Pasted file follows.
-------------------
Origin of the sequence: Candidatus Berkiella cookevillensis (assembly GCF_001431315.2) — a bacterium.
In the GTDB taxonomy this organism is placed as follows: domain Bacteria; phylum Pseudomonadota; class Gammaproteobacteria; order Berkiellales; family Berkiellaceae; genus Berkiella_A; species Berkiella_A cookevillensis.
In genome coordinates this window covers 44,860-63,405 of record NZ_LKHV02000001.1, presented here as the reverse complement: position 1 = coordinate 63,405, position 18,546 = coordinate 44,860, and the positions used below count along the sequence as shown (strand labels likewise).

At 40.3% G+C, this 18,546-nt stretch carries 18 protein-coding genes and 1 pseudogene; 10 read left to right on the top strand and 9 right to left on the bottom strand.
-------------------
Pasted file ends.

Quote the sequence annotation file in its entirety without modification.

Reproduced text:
Origin of the sequence: Candidatus Berkiella cookevillensis (assembly GCF_001431315.2) — a bacterium.
In the GTDB taxonomy this organism is placed as follows: domain Bacteria; phylum Pseudomonadota; class Gammaproteobacteria; order Berkiellales; family Berkiellaceae; genus Berkiella_A; species Berkiella_A cookevillensis.
In genome coordinates this window covers 44,860-63,405 of record NZ_LKHV02000001.1, presented here as the reverse complement: position 1 = coordinate 63,405, position 18,546 = coordinate 44,860, and the positions used below count along the sequence as shown (strand labels likewise).

At 40.3% G+C, this 18,546-nt stretch carries 18 protein-coding genes and 1 pseudogene; 10 read left to right on the top strand and 9 right to left on the bottom strand.